I do, however, feel brands will be better equipped to manage situations than before. While the pandemic initially sent everyone into a major shock, brands are now more proactive and attentive to the changing environment. After all, what doesn’t kill you makes you stronger.
People have discovered possibilities at home that they never thought had existed and their love for their life at home. At IKEA, we see a huge interest coming back, in investing back in the home with new, easy, inspiring and affordable solutions. It will be a positive impact on the home furnishing industry, at large.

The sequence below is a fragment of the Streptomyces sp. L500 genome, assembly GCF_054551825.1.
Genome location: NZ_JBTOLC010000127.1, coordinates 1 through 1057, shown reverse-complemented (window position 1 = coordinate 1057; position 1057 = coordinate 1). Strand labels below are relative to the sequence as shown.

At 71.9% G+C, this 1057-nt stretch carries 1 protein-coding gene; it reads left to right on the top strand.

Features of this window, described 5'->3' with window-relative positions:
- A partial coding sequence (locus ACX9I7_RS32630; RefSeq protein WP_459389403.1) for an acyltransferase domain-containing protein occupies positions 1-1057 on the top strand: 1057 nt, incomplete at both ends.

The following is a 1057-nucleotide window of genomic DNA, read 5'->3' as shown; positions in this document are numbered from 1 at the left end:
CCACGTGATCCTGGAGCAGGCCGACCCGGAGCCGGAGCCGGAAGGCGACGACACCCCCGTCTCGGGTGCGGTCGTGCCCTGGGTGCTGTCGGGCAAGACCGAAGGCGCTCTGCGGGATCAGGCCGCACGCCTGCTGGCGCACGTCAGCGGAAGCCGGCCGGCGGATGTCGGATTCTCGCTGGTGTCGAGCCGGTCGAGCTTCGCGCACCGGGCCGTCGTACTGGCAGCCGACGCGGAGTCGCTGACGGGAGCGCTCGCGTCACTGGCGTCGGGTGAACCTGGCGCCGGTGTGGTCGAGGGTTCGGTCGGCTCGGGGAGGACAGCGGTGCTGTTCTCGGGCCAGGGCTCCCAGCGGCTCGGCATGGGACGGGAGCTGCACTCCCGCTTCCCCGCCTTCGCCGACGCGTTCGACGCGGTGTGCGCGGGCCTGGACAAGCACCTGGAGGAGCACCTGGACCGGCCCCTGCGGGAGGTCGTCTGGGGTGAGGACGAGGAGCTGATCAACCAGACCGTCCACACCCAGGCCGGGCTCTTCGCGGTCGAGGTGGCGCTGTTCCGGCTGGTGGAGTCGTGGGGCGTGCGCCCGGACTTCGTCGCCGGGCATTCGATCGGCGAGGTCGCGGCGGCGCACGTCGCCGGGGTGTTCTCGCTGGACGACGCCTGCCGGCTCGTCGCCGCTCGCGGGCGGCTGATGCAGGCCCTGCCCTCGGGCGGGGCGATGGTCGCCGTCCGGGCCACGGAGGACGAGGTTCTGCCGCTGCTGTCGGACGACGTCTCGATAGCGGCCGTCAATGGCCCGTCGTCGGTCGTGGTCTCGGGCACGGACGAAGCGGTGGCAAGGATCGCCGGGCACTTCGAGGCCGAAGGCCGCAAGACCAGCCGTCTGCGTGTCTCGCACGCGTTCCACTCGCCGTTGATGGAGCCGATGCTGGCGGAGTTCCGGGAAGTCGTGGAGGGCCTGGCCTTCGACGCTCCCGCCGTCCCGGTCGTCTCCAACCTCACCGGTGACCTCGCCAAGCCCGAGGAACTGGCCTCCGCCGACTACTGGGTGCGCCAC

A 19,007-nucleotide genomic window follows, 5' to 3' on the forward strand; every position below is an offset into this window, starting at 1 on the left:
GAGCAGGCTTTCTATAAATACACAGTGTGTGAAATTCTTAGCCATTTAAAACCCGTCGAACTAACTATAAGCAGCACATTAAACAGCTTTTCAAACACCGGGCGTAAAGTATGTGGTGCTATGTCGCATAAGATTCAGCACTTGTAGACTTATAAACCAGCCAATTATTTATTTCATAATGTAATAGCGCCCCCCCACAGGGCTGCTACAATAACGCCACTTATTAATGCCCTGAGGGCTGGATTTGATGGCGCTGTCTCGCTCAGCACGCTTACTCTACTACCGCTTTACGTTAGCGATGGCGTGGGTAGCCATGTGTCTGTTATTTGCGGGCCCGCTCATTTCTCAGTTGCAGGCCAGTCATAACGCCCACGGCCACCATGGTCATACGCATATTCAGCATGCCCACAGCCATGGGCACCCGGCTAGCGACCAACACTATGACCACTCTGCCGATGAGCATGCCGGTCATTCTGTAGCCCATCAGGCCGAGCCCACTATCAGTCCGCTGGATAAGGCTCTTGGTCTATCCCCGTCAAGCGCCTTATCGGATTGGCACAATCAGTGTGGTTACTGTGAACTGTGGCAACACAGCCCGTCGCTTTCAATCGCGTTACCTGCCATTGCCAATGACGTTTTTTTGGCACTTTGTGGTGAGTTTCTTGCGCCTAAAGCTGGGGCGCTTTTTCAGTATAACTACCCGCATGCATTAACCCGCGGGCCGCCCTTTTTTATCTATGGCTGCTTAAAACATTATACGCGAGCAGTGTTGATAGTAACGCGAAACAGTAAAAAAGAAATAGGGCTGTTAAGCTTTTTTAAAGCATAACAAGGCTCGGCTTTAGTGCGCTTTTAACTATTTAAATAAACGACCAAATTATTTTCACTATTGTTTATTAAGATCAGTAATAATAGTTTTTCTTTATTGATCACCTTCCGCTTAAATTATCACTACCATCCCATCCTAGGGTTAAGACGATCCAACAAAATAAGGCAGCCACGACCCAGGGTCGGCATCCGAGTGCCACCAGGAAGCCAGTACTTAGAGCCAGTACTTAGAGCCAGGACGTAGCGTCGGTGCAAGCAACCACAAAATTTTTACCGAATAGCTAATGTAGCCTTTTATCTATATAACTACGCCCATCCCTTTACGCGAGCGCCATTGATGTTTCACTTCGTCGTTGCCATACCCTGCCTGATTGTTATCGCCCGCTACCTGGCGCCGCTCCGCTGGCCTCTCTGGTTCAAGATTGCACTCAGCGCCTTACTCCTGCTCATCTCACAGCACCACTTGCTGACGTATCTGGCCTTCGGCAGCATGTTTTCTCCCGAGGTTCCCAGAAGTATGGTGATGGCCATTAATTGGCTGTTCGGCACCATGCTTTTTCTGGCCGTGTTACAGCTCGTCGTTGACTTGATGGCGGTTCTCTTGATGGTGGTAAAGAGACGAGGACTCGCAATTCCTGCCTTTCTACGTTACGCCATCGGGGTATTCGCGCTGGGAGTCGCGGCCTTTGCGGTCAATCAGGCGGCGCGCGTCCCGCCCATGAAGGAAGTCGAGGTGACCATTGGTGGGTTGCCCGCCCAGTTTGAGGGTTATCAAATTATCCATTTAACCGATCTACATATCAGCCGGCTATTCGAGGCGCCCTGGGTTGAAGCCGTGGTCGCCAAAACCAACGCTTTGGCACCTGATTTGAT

E-commerce and digital has been triggered and will continue to dominate. Offering people options is something that will be beneficial to brands.
At IKEA as well, we now offer our customers lots of choices to shop with us in an omnichannel way. Customers can choose to shop at the Navi Mumbai and Hyderabad store, of course. Or choose the Click & Collect service, wherein customers can shop online and pick up their purchase at a designated date and time from the store. Alternately, customers can shop completely online and get our complete range delivered to their doorstep in Mumbai, Hyderabad and Pune. Or get our parcel range (under 20 kg shipments) home delivered in Ahmedabad, Vadodara and Surat.
Consumer behaviour trends